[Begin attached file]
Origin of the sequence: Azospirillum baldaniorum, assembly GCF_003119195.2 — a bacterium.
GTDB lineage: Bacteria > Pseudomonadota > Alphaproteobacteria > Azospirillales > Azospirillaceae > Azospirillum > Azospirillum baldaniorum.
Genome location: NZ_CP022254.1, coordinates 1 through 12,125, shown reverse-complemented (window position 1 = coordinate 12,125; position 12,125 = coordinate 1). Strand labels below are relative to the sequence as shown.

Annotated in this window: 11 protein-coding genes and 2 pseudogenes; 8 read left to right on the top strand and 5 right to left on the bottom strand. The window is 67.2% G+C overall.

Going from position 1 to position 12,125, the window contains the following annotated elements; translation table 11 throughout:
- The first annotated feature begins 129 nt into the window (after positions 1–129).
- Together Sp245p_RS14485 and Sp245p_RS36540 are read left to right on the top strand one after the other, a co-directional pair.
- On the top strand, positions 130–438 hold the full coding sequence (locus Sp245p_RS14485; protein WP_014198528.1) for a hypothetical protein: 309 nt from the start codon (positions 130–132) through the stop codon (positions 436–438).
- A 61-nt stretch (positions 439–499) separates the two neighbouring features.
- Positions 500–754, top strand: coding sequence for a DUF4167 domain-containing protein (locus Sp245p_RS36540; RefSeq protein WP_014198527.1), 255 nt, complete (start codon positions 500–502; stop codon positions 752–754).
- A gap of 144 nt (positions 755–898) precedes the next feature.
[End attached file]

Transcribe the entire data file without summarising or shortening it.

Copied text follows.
Origin of the sequence: Azospirillum baldaniorum, assembly GCF_003119195.2 — a bacterium.
GTDB lineage: Bacteria > Pseudomonadota > Alphaproteobacteria > Azospirillales > Azospirillaceae > Azospirillum > Azospirillum baldaniorum.
Genome location: NZ_CP022254.1, coordinates 1 through 12,125, shown reverse-complemented (window position 1 = coordinate 12,125; position 12,125 = coordinate 1). Strand labels below are relative to the sequence as shown.

Annotated in this window: 11 protein-coding genes and 2 pseudogenes; 8 read left to right on the top strand and 5 right to left on the bottom strand. The window is 67.2% G+C overall.

Going from position 1 to position 12,125, the window contains the following annotated elements; translation table 11 throughout:
- The first annotated feature begins 129 nt into the window (after positions 1–129).
- Together Sp245p_RS14485 and Sp245p_RS36540 are read left to right on the top strand one after the other, a co-directional pair.
- On the top strand, positions 130–438 hold the full coding sequence (locus Sp245p_RS14485; protein WP_014198528.1) for a hypothetical protein: 309 nt from the start codon (positions 130–132) through the stop codon (positions 436–438).
- A 61-nt stretch (positions 439–499) separates the two neighbouring features.
- Positions 500–754, top strand: coding sequence for a DUF4167 domain-containing protein (locus Sp245p_RS36540; RefSeq protein WP_014198527.1), 255 nt, complete (start codon positions 500–502; stop codon positions 752–754).
- A gap of 144 nt (positions 755–898) precedes the next feature.